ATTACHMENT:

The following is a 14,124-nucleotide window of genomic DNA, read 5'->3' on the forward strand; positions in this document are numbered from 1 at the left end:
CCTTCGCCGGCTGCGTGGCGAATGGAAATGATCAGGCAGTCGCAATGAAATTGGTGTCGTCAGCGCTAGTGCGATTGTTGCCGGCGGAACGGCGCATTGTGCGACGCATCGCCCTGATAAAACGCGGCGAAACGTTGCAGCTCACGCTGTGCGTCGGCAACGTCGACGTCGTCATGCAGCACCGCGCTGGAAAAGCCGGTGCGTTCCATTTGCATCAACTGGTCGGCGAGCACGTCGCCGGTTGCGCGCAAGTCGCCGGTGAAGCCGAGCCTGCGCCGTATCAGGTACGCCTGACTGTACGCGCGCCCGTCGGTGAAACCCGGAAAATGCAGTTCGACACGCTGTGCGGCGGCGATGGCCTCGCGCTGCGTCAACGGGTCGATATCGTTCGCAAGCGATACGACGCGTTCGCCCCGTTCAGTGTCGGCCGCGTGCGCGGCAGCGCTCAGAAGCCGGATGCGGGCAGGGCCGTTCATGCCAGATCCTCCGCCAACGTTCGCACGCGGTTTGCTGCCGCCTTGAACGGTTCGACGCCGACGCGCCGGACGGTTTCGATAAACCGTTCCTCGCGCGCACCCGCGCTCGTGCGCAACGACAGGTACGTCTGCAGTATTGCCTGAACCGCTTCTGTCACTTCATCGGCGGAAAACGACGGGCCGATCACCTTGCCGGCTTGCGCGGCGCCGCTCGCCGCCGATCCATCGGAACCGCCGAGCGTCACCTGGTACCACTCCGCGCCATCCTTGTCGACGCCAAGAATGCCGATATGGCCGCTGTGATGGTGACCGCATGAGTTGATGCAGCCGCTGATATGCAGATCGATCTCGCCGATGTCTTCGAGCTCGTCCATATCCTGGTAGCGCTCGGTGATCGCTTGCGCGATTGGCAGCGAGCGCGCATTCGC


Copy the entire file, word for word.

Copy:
The following is a 14,124-nucleotide window of genomic DNA, read 5'->3' on the forward strand; positions in this document are numbered from 1 at the left end:
CCTTCGCCGGCTGCGTGGCGAATGGAAATGATCAGGCAGTCGCAATGAAATTGGTGTCGTCAGCGCTAGTGCGATTGTTGCCGGCGGAACGGCGCATTGTGCGACGCATCGCCCTGATAAAACGCGGCGAAACGTTGCAGCTCACGCTGTGCGTCGGCAACGTCGACGTCGTCATGCAGCACCGCGCTGGAAAAGCCGGTGCGTTCCATTTGCATCAACTGGTCGGCGAGCACGTCGCCGGTTGCGCGCAAGTCGCCGGTGAAGCCGAGCCTGCGCCGTATCAGGTACGCCTGACTGTACGCGCGCCCGTCGGTGAAACCCGGAAAATGCAGTTCGACACGCTGTGCGGCGGCGATGGCCTCGCGCTGCGTCAACGGGTCGATATCGTTCGCAAGCGATACGACGCGTTCGCCCCGTTCAGTGTCGGCCGCGTGCGCGGCAGCGCTCAGAAGCCGGATGCGGGCAGGGCCGTTCATGCCAGATCCTCCGCCAACGTTCGCACGCGGTTTGCTGCCGCCTTGAACGGTTCGACGCCGACGCGCCGGACGGTTTCGATAAACCGTTCCTCGCGCGCACCCGCGCTCGTGCGCAACGACAGGTACGTCTGCAGTATTGCCTGAACCGCTTCTGTCACTTCATCGGCGGAAAACGACGGGCCGATCACCTTGCCGGCTTGCGCGGCGCCGCTCGCCGCCGATCCATCGGAACCGCCGAGCGTCACCTGGTACCACTCCGCGCCATCCTTGTCGACGCCAAGAATGCCGATATGGCCGCTGTGATGGTGACCGCATGAGTTGATGCAGCCGCTGATATGCAGATCGATCTCGCCGATGTCTTCGAGCTCGTCCATATCCTGGTAGCGCTCGGTGATCGCTTGCGCGATTGGCAGCGAGCGCGCATTCGC